October 11, 2020
In the fall of 2019, Garrett Madison canceled his expedition on the world’s highest peak. Then one of his clients sued him for breach of contract.
Thanks to the pandemic, Mount Everest has been quiet this year, with just a few climbs made from the Tibet side. But 2020 is still providing drama on the world’s highest peak.
A March 27 lawsuit, filed on behalf of Zac Bookman, CEO of Silicon Valley’s OpenGov, alleges that Seattle-based guide Garrett Madison scuttled their September, 2019, Everest attempt because another of the expedition members was out of shape and quit the trip, which sapped Madison’s incentive to take his other clients to the summit. Additionally, Bookman and his attorney alleged in a January 21, 2020, letter that the Sherpas hired by Madison’s company, Madison Mountaineering, were, “clearly lazy and inefficient,” which may also have contributed to the cancellation. As a result, Bookman sued Madison for $100,000 for breach of contract and fraud.
Firing back, Madison’s countersuit, filed in August, states that the expedition was actually called off because a well-documented and very hazardous ice block overhung the route. It also states that, due to unpredictable conditions, no summit or expedition is guaranteed and that Bookman isn’t entitled to a refund or damages because he signed a standard waiver acknowledging that reality.
According to Jim Moss, an attorney specializing in outdoor recreation, such lawsuits are exceedingly rare. While the guide and his former client dispute the basic facts, the suit could set a terrible precedent, say experts. Were Madison to lose and have to shell out the $100,000 Bookman seeks, Madison says it would bankrupt him. Some worry that fear of such financial repercussions could lead to poor decision-making from guides in the field. “If a guide takes risks she normally wouldn’t for fear of legal punishment, that’s dangerous for the guides, the clients, and on high altitude mountains, anyone else on the route,” says former Everest guide Luis Benitez.
The saga began on September 15, 2019, when Madison and his four clients arrived at Everest Base Camp on the mountain’s south flank. In addition to Bookman, Madison was guiding professional climber Tim Emmett, Mountain Hardwear president Joe Vernachio, and a fourth climber who declined to comment for this story.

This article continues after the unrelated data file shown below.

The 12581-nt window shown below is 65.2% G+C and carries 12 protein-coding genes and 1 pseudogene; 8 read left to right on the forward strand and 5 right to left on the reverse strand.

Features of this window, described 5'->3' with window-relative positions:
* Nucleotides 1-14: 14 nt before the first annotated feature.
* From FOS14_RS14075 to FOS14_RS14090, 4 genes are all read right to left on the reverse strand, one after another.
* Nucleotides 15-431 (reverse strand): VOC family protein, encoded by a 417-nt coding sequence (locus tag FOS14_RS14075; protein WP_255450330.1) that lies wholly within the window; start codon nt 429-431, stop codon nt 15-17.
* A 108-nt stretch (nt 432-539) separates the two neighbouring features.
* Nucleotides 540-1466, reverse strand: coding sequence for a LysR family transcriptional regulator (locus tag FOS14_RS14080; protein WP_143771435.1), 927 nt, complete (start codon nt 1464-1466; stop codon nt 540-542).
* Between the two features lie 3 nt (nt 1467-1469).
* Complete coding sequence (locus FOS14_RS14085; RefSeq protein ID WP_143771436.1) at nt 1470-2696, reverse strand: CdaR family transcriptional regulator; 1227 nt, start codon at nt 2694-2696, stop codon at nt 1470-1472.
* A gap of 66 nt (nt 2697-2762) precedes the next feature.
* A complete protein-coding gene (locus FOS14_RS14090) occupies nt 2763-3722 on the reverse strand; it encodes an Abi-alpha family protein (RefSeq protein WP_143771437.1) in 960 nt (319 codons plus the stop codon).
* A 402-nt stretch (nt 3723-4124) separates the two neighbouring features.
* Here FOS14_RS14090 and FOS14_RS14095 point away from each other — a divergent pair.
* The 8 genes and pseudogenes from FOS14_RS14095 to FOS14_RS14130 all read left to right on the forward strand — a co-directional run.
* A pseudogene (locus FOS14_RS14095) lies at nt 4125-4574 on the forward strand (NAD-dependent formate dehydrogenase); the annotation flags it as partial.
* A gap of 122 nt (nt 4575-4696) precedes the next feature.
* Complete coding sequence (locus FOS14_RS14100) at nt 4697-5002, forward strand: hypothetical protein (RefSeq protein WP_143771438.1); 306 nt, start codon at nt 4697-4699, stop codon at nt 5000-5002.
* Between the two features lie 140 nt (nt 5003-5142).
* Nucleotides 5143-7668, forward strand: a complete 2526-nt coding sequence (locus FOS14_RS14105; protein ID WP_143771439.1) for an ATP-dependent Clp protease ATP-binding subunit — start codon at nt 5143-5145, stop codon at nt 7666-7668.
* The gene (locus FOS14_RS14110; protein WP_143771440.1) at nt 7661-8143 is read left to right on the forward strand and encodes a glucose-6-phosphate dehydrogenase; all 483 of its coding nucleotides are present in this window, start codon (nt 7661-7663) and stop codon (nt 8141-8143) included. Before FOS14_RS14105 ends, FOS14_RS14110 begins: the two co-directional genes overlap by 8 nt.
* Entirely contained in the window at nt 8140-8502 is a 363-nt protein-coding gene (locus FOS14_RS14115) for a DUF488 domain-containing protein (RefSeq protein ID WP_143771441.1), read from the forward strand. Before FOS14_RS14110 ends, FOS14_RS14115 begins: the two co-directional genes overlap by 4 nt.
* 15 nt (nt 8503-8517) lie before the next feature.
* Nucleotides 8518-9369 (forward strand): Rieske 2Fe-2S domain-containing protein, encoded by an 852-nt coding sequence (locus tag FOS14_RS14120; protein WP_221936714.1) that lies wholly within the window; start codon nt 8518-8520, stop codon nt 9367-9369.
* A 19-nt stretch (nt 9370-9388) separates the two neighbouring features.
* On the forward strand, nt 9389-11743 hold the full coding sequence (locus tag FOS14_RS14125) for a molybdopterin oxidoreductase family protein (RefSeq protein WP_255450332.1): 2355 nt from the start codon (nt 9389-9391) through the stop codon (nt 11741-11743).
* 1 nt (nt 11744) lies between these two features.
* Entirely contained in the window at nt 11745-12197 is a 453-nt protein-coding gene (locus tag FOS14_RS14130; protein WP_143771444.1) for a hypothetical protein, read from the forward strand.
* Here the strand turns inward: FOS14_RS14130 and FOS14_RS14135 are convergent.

The fall season is generally relatively quiet on Everest, and just two other climbing teams were in camp, both Polish. One of them included Andrzej Bargiel, who in 2019 made the first ski descent of K2 and hoped to pull off a similar feat on Everest. Also on the mountain, though not staying in Base Camp, was ultrarunner Kilian Jornet.
In 2019, late-summer monsoons and abnormally warm temperatures created poor conditions on the mountain, and Madison’s Sherpa teams were making slower-than-expected progress setting the fixed lines and ladders through the dangerous Khumbu Icefall to Camp I.
In Base Camp, there was an altercation between the Icefall Doctors and one of the Polish teams, who were upset that the workers weren’t fixing lines through the Icefall quickly enough. Instead, Bookman says the Poles told him, they were, “hanging around camp, smoking cigarettes, and gambling.” Madison helped diffuse the tension and get the workers, employed by Madison, back on track. Partly at issue was a crux section of the Icefall that the Sherpa, uncharacteristically, had been unable to pass. On September 18, Emmett helped the Sherpa push through the difficulties.
Bookman says he was recruited to the trip by Madison, who explained that it was largely an official Mountain Hardwear expedition meant to help test gear. (Madison and Emmett are both sponsored by the brand.)
“Madison called them a ‘team of hard core dudes,’” says Bookman, whose own résumé includes climbs of Denali, Aconcagua, Antarctica’s Mount Vinson, and unguided climbs of Mount Rainier. So Bookman says he was surprised when, during an acclimation hike from Base Camp, Vernachio fell behind and finished the trek an hour behind the group.
On September 21, Madison’s workers noticed a serac hanging nearly 3,000 feet over the Icefall. One of the Polish teams used their drone to get a closer look, and estimated the block of ice to be about the size of a 15-story building. For Madison, it was an awful discovery. In April 2014, a smaller serac had fallen onto the Khumbu Icefall and killed 16 Sherpa working there, including three members of Madison’s team. Madison worked for two days to help recover their bodies. “That wasn’t something I was willing to risk again,” says Madison, who has guided 60 clients to Everest’s summit since 2009.
The following morning, after parsing the drone footage and discussing the situation with Madison, Emmett and Vernachio announced they were leaving the expedition. “It was unfathomable that the serac was still hanging there,” says Emmett. “That’s how precarious it was. There was no way I wanted any part of putting climbers or workers at risk.”
“We chose safety over ego,” Vernachio said in a statement to Outside.
However, Bookman wasn’t present when Madison, Emmett, and Vernachio were making their decision, and was shocked to discover when he arrived in the meal tent that the Mountain Hardwear team was shutting their trip down, and that Madison wasn’t letting his workers return to the Icefall. Instead, Madison told Bookman that he and his team would stand by in hopes that the serac fell and the remaining clients could make a summit bid.
In the week that followed, Bookman and Madison visited frequently with the two Polish teams and with Jornet, who stopped by basecamp for a meal and even played chess with Bookman. “We did discuss the conditions for a long time,” says Jornet. “The serac was a serious threat.”